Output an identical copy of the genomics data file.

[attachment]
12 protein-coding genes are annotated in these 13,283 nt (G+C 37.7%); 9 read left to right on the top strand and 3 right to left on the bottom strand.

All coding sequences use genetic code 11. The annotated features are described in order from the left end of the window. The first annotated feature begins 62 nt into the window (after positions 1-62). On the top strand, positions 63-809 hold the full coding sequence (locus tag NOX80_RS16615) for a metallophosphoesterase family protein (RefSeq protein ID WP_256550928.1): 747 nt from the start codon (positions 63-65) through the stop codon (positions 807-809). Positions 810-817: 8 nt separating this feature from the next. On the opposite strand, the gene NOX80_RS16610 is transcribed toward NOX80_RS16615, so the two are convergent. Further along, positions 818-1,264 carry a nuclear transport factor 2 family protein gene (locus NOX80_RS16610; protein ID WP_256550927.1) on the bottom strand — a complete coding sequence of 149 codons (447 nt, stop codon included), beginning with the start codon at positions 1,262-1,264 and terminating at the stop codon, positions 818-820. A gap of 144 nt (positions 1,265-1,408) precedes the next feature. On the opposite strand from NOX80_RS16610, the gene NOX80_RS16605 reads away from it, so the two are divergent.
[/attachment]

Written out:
12 protein-coding genes are annotated in these 13,283 nt (G+C 37.7%); 9 read left to right on the top strand and 3 right to left on the bottom strand.

All coding sequences use genetic code 11. The annotated features are described in order from the left end of the window. The first annotated feature begins 62 nt into the window (after positions 1-62). On the top strand, positions 63-809 hold the full coding sequence (locus tag NOX80_RS16615) for a metallophosphoesterase family protein (RefSeq protein ID WP_256550928.1): 747 nt from the start codon (positions 63-65) through the stop codon (positions 807-809). Positions 810-817: 8 nt separating this feature from the next. On the opposite strand, the gene NOX80_RS16610 is transcribed toward NOX80_RS16615, so the two are convergent. Further along, positions 818-1,264 carry a nuclear transport factor 2 family protein gene (locus NOX80_RS16610; protein ID WP_256550927.1) on the bottom strand — a complete coding sequence of 149 codons (447 nt, stop codon included), beginning with the start codon at positions 1,262-1,264 and terminating at the stop codon, positions 818-820. A gap of 144 nt (positions 1,265-1,408) precedes the next feature. On the opposite strand from NOX80_RS16610, the gene NOX80_RS16605 reads away from it, so the two are divergent.